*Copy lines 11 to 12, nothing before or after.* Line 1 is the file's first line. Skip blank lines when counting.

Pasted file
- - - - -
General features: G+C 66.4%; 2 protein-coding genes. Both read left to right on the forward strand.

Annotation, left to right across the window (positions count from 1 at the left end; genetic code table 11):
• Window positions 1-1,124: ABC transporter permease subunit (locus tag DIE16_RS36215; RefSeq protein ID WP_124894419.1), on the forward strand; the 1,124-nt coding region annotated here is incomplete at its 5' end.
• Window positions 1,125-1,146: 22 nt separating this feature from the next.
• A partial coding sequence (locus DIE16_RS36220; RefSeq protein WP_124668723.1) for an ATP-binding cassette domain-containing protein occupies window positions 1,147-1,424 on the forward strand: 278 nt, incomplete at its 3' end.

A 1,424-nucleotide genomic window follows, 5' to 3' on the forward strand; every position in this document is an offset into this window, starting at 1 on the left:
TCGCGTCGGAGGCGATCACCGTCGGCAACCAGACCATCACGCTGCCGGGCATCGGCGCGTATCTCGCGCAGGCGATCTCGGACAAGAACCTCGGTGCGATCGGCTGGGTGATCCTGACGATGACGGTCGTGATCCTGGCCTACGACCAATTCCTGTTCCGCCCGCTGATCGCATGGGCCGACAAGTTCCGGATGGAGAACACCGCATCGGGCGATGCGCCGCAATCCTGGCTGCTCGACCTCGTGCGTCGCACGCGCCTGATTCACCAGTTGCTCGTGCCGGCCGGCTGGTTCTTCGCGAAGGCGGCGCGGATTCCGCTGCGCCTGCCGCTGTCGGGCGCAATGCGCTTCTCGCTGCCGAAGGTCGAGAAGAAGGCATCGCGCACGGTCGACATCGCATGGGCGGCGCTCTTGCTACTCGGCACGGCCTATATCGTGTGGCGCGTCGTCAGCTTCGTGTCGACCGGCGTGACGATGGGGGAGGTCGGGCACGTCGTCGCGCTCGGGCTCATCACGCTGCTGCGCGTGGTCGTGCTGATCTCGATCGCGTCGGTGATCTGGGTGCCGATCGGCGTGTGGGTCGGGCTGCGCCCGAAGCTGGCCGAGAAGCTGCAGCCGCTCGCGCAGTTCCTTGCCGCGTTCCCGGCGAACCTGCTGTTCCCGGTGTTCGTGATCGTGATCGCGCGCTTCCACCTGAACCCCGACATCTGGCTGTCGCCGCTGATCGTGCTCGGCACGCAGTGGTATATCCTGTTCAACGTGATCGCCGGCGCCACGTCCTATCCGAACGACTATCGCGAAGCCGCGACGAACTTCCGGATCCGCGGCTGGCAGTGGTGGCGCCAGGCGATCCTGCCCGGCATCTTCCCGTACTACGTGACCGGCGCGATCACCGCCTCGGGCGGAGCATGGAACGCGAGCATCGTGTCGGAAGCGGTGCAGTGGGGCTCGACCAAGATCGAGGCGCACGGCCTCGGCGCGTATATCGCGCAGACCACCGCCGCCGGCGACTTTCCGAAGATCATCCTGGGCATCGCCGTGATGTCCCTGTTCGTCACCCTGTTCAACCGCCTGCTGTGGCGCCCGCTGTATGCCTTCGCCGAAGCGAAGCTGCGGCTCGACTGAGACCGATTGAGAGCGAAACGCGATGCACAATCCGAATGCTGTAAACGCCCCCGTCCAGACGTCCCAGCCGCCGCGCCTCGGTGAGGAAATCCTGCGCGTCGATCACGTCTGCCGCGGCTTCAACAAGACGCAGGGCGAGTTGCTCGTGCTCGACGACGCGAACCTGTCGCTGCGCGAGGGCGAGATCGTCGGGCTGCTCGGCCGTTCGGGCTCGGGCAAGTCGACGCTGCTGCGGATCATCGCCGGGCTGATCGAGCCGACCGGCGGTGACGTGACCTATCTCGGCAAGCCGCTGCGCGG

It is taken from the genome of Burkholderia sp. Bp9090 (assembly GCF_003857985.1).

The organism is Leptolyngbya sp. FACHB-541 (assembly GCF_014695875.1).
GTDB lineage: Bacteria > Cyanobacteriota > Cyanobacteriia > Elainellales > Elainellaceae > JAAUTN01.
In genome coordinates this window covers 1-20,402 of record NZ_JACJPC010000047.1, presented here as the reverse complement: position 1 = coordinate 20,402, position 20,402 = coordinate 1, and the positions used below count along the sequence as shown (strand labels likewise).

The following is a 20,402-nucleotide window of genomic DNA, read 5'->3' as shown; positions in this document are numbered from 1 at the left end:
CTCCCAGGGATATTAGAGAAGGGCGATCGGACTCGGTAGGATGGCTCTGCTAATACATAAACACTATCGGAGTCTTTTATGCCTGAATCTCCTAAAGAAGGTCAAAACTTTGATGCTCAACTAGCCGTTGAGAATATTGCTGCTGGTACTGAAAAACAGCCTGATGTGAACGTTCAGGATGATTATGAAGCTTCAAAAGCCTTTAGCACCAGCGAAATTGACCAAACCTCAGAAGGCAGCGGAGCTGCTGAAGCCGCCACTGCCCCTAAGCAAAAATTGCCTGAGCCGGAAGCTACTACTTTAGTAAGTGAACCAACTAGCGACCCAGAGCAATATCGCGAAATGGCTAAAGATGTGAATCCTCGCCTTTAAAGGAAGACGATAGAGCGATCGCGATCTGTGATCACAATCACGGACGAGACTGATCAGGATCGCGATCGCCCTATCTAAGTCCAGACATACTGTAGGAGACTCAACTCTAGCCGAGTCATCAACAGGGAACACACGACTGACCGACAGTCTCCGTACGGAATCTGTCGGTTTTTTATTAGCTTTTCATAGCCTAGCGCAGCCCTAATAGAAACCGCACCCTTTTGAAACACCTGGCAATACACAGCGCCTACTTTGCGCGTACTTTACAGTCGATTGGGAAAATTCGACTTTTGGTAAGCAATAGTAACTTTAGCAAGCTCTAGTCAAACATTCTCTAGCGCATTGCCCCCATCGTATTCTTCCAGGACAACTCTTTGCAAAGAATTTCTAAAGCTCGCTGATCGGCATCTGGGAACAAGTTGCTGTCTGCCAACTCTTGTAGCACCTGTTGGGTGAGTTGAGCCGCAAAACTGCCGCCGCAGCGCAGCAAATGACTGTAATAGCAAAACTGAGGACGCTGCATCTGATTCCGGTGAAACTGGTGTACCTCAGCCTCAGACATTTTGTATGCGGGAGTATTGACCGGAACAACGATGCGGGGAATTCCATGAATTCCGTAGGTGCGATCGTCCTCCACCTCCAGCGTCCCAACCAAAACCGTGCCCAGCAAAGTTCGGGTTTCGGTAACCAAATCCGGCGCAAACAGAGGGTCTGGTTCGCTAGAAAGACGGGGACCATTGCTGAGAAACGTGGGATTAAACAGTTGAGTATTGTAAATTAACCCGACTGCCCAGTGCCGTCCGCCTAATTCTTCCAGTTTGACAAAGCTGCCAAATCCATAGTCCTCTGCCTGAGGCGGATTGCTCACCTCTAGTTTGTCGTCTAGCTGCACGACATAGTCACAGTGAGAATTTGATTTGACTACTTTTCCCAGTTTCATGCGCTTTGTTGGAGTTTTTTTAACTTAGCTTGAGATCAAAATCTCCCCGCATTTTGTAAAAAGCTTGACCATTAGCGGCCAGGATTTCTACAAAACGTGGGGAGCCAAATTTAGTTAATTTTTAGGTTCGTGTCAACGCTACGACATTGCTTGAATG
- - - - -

In genome coordinates this window covers 1-20,402 of record NZ_JACJPC010000047.1, presented here as the reverse complement: position 1 = coordinate 20,402, position 20,402 = coordinate 1, and the positions used below count along the sequence as shown (strand labels likewise).

The following is a 20,402-nucleotide window of genomic DNA, read 5'->3' as shown; positions in this document are numbered from 1 at the left end: